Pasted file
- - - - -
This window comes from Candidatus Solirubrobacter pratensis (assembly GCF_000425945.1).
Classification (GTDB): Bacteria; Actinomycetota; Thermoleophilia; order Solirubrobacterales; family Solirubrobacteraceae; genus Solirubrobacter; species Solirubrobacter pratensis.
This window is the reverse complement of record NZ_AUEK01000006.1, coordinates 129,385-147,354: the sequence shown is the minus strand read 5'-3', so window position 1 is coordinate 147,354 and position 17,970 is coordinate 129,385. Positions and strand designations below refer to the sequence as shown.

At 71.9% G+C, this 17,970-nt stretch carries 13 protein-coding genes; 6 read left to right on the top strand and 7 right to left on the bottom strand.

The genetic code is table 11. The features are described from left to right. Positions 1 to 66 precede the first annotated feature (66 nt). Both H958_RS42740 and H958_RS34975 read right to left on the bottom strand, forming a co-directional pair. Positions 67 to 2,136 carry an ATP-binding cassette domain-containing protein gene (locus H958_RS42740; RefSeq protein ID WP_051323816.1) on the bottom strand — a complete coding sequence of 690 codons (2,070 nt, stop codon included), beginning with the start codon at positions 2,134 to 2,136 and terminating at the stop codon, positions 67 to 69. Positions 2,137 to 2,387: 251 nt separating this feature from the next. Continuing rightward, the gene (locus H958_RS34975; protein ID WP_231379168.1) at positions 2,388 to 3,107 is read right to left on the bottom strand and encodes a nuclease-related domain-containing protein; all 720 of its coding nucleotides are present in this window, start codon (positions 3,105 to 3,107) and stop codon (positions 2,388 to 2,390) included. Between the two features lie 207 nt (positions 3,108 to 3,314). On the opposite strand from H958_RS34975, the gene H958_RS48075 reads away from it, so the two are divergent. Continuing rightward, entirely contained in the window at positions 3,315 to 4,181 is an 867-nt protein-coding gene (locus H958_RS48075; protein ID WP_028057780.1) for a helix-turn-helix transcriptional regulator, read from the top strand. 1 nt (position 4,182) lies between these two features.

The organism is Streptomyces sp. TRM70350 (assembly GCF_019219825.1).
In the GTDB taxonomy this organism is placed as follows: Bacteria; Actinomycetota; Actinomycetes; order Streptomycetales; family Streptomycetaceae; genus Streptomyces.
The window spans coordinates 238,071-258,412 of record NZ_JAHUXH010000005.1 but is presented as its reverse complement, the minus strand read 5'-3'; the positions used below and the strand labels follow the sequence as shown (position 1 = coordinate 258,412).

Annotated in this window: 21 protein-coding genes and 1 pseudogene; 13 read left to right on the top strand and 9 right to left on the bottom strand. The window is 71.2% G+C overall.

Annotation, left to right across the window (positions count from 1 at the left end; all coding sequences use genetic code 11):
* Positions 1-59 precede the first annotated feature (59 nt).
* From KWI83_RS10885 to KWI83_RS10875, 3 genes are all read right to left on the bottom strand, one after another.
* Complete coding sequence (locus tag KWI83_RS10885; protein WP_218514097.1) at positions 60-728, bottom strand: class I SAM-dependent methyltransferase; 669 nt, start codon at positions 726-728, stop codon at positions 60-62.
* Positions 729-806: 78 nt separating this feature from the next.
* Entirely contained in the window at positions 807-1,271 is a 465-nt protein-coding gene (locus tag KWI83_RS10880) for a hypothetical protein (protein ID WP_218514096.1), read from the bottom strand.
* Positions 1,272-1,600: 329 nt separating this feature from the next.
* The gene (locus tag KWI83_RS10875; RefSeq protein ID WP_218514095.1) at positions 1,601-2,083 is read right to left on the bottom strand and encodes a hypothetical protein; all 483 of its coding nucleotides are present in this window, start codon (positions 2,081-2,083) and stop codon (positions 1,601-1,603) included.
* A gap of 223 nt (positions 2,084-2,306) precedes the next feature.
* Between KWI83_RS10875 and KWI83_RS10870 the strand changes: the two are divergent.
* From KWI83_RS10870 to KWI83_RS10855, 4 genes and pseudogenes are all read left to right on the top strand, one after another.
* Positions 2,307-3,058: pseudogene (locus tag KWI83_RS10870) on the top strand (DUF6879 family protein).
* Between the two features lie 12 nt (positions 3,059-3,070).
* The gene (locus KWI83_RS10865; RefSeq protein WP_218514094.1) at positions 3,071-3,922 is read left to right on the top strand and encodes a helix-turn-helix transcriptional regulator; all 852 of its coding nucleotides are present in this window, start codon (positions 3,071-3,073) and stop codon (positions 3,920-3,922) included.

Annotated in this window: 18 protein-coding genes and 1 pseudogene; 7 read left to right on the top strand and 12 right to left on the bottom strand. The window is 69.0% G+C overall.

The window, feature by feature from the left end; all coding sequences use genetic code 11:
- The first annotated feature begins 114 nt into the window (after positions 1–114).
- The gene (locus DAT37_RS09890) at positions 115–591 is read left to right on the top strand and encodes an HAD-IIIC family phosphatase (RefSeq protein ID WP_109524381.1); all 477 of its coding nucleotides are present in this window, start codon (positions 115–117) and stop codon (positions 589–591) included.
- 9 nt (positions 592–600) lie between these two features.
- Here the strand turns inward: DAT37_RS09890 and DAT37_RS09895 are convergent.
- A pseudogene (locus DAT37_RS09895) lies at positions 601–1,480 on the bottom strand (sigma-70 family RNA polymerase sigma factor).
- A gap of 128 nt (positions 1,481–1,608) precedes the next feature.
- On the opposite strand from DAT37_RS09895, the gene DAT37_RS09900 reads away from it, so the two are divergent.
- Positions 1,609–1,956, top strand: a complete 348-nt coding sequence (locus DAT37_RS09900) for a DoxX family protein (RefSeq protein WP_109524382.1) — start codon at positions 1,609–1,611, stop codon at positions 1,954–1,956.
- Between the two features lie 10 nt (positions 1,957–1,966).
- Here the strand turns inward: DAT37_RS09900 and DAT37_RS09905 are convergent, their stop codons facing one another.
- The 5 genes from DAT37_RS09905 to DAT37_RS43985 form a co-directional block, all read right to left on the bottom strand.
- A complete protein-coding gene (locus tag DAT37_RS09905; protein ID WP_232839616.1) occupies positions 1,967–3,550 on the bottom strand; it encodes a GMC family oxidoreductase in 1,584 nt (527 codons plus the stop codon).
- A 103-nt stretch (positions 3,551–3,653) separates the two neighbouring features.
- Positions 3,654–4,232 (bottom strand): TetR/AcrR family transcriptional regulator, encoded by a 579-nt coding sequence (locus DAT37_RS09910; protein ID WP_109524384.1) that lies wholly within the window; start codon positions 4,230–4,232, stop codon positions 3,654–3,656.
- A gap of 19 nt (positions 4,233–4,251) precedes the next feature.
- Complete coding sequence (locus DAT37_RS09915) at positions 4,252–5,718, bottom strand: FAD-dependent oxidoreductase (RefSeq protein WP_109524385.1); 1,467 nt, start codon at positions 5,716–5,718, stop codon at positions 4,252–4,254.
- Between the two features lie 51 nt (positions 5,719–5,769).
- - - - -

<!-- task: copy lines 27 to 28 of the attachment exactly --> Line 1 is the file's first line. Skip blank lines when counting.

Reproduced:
- The gene (locus DAT37_RS09890) at positions 115–591 is read left to right on the top strand and encodes an HAD-IIIC family phosphatase (RefSeq protein ID WP_109524381.1); all 477 of its coding nucleotides are present in this window, start codon (positions 115–117) and stop codon (positions 589–591) included.
- 9 nt (positions 592–600) lie between these two features.